“In our proposed model care providers will be responsible for organising and conducting the assessments necessary for the LPS authorisation when they are responsible for the care. In the Law Commission’s proposed model this would have been done by local authorities, which would have meant there was still duplication of assessments completed by private care providers as part of their care planning process.”
    Who wrote this stuff?

    It is considered by the government that these reports will be of zero cost to the care providers. Presumably because they are doing them already.
    Hmm…

    I have also mentioned the Bill to care home managers when I have been visiting, and none were aware of it, let alone the implications for them.
    The severe dilution of the ‘cared for person’s’ Article 5(4) rights to appeal is another change which is difficult to understand, other than simply to save money at the expense of people’s rights.
    We now have to rely on the Lords to work through the scrutiny process and somehow make a silk purse out of this pig’s ear.

  5. Anyone who’s ever looked at a selection of care home care plans or had discussions with Care Home Managers about capacity, best interests or DoLS will know that that many are massively under-informed, unprepared and way too busy for this role.
    Quite apart from the glaring conflicts of interest etc, it will be universally unpopular. I could see this being a last straw that pushes some care home managers/owners into giving up the ghost and closing down.

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  7. Without amendment of the Bill (or at least very strong direction in the new CoP) there is very real risk that “necessary” becomes necessary for the convenience of the care home or family members and “proportionate” becomes proportionate to the budget constraints of local authorities or the time available of overstretched AMCPs and IMCAs etc. The protection of vulnerable persons seems to be a long way behind the Government’s priority for “burden reduction”. With MPs distracted by Brexit, events in Salisbury and the party conference season etc, there is a serious danger that bad legislation is introduced by default. Victoria Butler-Cole makes a good case recently on the 39 Essex Chambers site (Sept Special Report) that carelessly introduced law may need to be retrospectively unpicked by the courts. With so much good work done by the Law Commission and the Lords/Commons Joint Committee on Human Rights; it is disappointing that their diligent efforts are so casually and complacently disregarded.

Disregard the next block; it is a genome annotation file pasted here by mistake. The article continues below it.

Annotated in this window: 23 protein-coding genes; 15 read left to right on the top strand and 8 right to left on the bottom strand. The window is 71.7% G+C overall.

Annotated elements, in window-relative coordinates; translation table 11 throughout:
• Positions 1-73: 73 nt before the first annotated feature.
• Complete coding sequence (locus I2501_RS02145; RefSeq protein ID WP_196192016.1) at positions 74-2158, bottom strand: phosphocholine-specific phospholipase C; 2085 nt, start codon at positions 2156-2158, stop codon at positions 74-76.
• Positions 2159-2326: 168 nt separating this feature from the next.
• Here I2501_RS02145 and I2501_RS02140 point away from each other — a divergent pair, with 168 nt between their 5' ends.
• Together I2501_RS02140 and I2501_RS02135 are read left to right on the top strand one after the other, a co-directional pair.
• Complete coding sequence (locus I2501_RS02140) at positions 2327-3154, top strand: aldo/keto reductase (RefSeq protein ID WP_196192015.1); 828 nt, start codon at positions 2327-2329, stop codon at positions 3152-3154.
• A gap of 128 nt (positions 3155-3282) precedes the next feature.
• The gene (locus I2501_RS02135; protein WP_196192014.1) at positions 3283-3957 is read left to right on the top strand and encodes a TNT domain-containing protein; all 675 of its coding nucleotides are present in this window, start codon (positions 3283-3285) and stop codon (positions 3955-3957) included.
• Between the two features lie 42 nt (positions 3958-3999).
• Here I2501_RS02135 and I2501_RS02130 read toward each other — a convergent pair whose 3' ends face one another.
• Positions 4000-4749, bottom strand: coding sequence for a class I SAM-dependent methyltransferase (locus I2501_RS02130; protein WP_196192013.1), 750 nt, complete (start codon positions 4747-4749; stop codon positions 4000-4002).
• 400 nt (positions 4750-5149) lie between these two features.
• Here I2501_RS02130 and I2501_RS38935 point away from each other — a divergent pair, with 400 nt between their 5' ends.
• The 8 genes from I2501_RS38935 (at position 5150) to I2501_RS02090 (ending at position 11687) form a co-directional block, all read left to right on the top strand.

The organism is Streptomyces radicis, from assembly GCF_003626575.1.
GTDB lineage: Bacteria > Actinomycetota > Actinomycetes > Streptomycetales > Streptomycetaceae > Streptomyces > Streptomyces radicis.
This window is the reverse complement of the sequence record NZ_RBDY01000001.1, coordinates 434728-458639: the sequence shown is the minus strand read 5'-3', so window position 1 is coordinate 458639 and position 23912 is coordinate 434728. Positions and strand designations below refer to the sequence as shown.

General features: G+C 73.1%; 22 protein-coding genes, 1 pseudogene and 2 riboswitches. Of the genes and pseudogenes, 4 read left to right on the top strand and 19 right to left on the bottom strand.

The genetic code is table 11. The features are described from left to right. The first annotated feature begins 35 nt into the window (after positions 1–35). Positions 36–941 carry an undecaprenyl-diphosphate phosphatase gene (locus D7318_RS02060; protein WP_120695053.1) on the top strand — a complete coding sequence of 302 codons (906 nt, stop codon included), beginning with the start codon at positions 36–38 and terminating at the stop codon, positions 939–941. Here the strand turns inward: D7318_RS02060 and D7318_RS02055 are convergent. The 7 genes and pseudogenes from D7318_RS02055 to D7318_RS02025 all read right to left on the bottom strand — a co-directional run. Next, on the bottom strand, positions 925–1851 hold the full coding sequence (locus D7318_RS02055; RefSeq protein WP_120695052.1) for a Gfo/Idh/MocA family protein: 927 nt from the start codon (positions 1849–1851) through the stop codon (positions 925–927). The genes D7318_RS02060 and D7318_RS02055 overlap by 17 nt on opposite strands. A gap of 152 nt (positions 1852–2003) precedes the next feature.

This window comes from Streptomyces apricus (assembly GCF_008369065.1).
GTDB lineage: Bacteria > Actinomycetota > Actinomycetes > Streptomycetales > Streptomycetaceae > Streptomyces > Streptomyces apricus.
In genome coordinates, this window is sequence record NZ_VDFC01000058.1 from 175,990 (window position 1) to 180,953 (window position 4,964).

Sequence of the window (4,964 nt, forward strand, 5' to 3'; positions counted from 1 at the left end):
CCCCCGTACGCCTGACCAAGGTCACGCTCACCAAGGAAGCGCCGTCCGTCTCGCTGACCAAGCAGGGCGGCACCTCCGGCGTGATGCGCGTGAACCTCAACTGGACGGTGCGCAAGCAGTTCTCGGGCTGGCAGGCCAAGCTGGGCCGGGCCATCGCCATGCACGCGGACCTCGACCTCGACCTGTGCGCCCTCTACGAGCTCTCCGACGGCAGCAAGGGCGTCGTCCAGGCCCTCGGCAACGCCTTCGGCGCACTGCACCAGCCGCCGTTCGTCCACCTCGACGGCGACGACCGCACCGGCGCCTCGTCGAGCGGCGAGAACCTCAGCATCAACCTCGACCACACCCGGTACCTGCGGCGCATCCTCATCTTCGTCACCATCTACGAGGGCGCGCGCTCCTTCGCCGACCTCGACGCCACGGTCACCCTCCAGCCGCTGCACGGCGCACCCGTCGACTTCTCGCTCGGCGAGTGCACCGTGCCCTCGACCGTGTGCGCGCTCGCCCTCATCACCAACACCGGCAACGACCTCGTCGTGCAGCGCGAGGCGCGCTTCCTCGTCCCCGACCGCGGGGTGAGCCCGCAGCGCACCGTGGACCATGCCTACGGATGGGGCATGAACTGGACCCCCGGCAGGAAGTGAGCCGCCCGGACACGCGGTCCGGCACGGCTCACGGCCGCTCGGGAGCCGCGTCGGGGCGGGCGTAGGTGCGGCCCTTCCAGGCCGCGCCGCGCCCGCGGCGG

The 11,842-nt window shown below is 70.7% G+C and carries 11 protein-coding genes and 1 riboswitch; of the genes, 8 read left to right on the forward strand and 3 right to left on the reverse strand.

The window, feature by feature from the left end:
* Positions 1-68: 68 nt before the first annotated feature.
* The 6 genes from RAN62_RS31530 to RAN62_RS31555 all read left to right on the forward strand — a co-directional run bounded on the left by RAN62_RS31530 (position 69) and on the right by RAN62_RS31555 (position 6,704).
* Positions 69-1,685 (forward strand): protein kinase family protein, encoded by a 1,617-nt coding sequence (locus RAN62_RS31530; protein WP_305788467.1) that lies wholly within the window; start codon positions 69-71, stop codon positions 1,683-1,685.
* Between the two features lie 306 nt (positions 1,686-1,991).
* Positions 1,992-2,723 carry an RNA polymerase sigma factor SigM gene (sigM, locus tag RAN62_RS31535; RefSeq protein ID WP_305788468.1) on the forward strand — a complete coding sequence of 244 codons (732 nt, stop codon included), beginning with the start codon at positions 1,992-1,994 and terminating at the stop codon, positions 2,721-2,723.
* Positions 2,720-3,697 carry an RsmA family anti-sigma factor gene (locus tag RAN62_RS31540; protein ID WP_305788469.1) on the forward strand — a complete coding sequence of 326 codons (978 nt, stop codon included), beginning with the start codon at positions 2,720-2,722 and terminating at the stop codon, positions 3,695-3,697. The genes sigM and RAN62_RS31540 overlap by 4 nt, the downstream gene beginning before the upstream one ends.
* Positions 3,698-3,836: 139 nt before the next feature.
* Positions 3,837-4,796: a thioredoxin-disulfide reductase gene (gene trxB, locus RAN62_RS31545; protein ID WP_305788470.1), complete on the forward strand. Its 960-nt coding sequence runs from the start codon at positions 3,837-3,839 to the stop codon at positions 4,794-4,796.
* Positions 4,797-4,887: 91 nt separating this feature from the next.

8. This slots nicely into place with the other part of the pre-planned master strategy which includes the construction of big containment blocks to “legally” process potential social care autistic liabilities into for the benefit of the business driven profit before people low tax profiteers.
    “We need a successful brexit business driven low tax economy in order to to pay for social care” Boris Johnson”
    Ironically a vote for the euphemistic free enterprise is a vote for imprisonment, court Injunctions and gagging orders.
    That’s what the voters voted for.